Live jazz lives in Sac
With a wealth of fine local players, and presenters who bring in touring acts, the music is clearly experiencing an exciting upward trend.
The guitarist Charlie Hunter once told me a music scene needs three elements: musicians to play the music, a venue where they can be heard and an audience that will come and support the musicians. Hunter might have added a fourth element that observers of any scene understand is also crucial: presenters who want to facilitate the scene.
Outside of New York, the most successful presenters of jazz in cities like Sacramento have become nonprofit organizations dedicated to or at least interested in featuring the music. Nobody’s making money presenting jazz. Yet locally, the music is clearly experiencing an exciting upward trend.
Leading the way with consistent monthly programming is the Sacramento Jazz Co-op, which maintains a regular schedule of mostly local or Bay Area-based classically mainstream performers. The Co-op has moved its events around the city, currently using the Masonic Temple on J Street for most of its shows.
Adding energy to the scene is the infusion of new talent through saxophonist and composer Jacam Manricks, who has a contemporary and progressive mentality that has been illustrated through his last two recent shows. In the first, he played in a duo with pianist Joe Gilman showcasing music the pair had recorded in the fine album Gilmanricks. In the second concert, Manricks added world-class players—bassist Matt Penman (SFJAZZ Collective) and drummer Clarence Penn (Dave Douglas Quintet)—for a blistering night of music following a recording session the quartet had completed at Manricks’ East Sacramento home studio. It was as fine a night of jazz as has been here in a long time. Both shows were at the Midtown CLARA Studios.
Following soon after was an equally sparkling set by the saxophonist and composer Mike McMullen performing his original music from the recently released CD Picture Book. The performance at Antiquité Midtown also featured pianist Gilman along with veteran stalwarts guitarist Steve Homan and drummer Rick Lotter, who never sounded better.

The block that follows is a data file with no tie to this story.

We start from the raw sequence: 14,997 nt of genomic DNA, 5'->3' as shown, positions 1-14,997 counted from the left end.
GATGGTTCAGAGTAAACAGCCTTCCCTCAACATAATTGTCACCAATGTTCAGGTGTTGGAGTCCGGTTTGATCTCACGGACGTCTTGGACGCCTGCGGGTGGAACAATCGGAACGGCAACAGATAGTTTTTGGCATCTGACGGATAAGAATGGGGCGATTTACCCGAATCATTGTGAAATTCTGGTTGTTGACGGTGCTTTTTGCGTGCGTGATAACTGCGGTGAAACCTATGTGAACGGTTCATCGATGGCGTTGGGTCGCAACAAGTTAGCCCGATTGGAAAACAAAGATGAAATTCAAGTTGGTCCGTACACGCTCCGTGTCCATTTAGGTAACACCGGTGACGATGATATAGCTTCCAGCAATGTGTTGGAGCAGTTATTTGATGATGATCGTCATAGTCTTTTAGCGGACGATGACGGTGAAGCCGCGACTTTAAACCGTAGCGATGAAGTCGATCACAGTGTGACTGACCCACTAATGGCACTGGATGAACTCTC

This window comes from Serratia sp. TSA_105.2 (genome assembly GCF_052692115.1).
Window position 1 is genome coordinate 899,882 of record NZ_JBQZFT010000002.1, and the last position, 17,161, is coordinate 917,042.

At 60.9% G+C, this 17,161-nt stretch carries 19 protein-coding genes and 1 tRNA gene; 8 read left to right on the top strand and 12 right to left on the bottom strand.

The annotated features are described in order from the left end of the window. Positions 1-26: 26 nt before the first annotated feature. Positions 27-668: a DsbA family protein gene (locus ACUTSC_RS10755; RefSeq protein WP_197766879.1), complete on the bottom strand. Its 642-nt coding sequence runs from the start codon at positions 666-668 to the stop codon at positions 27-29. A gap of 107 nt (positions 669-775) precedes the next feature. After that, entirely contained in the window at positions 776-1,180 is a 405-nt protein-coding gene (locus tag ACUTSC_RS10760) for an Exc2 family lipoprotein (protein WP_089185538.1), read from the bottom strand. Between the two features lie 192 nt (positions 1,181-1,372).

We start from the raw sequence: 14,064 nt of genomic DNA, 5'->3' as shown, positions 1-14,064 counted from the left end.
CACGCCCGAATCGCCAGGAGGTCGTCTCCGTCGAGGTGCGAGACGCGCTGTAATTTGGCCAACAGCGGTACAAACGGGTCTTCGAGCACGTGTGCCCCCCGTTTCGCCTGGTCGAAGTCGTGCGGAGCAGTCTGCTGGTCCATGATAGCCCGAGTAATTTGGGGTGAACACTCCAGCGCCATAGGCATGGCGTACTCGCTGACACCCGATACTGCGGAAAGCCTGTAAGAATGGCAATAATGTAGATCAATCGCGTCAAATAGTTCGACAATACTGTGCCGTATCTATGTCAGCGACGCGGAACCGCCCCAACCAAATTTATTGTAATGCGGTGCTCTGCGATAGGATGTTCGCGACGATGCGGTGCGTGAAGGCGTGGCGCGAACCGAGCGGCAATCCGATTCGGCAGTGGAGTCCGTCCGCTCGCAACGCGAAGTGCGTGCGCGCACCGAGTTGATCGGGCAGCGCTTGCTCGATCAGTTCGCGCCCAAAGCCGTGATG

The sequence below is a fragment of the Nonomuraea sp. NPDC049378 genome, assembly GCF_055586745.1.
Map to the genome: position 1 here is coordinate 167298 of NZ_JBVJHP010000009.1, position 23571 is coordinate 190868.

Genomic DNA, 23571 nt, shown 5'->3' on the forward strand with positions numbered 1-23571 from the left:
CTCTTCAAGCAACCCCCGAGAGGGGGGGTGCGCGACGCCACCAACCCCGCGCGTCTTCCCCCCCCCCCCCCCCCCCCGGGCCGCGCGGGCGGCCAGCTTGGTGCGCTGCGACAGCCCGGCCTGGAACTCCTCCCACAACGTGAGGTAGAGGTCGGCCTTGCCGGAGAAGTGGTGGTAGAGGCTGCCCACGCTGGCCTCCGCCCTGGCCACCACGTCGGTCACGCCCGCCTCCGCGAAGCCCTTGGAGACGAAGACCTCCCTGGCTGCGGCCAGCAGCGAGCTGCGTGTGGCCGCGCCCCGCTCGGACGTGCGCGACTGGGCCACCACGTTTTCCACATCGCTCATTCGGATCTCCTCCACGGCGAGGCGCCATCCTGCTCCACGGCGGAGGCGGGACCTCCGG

Local musicians such as Darius Babazadeh, Joe Mazzeferro, Alex Jenkins, Beth Duncan, Dave Bass, Tom Peron, Byron Colborn and Vivian Lee, to name just a very few, are continuously performing in various formats, sometimes producing their own shows. Sac Prep Music Academy is also hosting the Midtown Vanguard Jazz Series, a monthly series of shows featuring both established and younger musicians at the CLARA.
In May, the Harris Center features guitarist Larry Carlton and then trumpeter Herb Alpert and vocalist Lani Hall (already sold out). The Mondavi Center continues to bring the A-list talent: a still vital Chick Corea waking up the Lincoln Center Jazz Orchestra last week, and the politically woke and explosive trumpeter Terence Blanchard in April.
Of course, these larger listening halls at the edges of the region are hosting the shows only they can bring, and it still feels like there’s a gap in the city center for national touring jazz musicians. The guitarist Ross Hammond has quietly done his part booking internationally known artists such as Myra Melford and Ben Allison to perform at his Gold Lion Arts Studio. The improvisational music showcase Hammond founded, Nebraska Mondays, maintains an active presence at Luna’s cafe.
The sparkling new Tsakopoulos Center for the Arts in Midtown holds mouth-watering promise. SBL Entertainment is booking the venue with Cubanismo!, Keiko Matsui, and the Pete Escovedo Latin Jazz Orchestra already scheduled. Me’Shell NdegéOcello will play there soon, and while she’s not exactly jazz you can’t be mad about it, SBL brings the Bill Frisell Trio to the Crest in June.
Jazz in Sacramento is all over the map—mainstream, avant-garde, smooth and edgy. It is happening—perhaps not at the progressive depth some want, but still—there are venues, there are musicians and there is an audience.